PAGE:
It sounds like you had a pretty good time filming on the show. Were there any surprises or things that you didn't expect to experience while you were there?

Curt Smith: I think the main one was having to film the little trailer thing for the Comic Con I'm guessing. The Comic Con trailer when I'm supposed to be acting all cool and I didn't quite know what James and Dule were going to get up to and at the end of it Dule is humming the back of my chair and I'm supposed to be keeping a straight face, was probably the hardest - one of the hardest things I've done.

You really embraced social media and as we all are starting to do even more. You know, how do you see it affecting the culture I guess even for something you're doing in music? Is it just an easier way to bring people together or what do you think the impact is then?

Curt Smith: Well it's a far more direct way of bringing people together. It's no longer having to go through, you know, seven layers of hell to get to an individual. I mean, you know, it used to be in my case if we talk purely music, that you would have to go through, you know, you'd have to go through a record company which means the publicist. And then they'd have to talk to someone else and then they'd have to talk to the manager. And then they'd work out exactly, you know, they'd spend time working out what your circulation was and everything else. And nowadays someone just tweets me a question and I answer it. It seems a lot simpler.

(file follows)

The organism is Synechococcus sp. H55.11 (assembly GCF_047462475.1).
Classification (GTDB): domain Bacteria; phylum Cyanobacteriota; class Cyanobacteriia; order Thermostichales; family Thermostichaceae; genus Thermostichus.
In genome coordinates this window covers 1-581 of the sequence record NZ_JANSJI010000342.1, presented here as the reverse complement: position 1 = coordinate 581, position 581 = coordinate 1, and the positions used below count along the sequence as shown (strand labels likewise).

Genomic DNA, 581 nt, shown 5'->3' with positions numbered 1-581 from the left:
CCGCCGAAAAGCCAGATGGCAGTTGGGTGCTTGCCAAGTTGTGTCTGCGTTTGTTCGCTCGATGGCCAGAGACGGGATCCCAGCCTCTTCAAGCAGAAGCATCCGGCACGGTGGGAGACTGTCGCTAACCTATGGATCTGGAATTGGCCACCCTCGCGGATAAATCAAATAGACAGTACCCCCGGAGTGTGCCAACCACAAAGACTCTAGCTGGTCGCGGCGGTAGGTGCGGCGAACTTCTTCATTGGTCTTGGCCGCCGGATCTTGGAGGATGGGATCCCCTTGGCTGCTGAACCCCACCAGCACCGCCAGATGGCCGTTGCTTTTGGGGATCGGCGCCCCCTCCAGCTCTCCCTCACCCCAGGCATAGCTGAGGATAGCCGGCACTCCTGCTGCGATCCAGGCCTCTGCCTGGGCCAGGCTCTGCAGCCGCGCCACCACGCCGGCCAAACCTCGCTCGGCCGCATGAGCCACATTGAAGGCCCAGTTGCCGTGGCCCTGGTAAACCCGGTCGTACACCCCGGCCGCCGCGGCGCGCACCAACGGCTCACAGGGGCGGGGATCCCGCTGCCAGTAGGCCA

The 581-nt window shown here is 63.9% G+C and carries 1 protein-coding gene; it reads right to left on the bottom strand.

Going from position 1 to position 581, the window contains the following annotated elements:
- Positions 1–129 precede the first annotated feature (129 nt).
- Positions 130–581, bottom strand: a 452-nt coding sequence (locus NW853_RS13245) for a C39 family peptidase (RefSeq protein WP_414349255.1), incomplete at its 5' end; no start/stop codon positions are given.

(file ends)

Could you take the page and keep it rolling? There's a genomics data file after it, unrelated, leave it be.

So obviously you're no stranger to being in front of the camera doing music in the video age. How different was this from just making a music video for you?

Curt Smith: Well you have to talk. That's the biggest difference. You know, you don't realize - and the thing is I think that, you know, obviously not being an actor. What's hard is that you're talking someone else's lines, you know, someone else has written them for you. I mean luckily in my case I could - because that bit's so small that I can say well do you mind if I say it the way I would actually say it because it will be easier for me? But I can, you know, to try and put yourself in - and I was playing myself so that's, you know that's not a stretch. Acting acting is a different (unintelligible). I'm not sure that I'd be able to do that but who knows.

And also were you aware of Psych, like in the second season when they used Shout and everything before you did this - before you...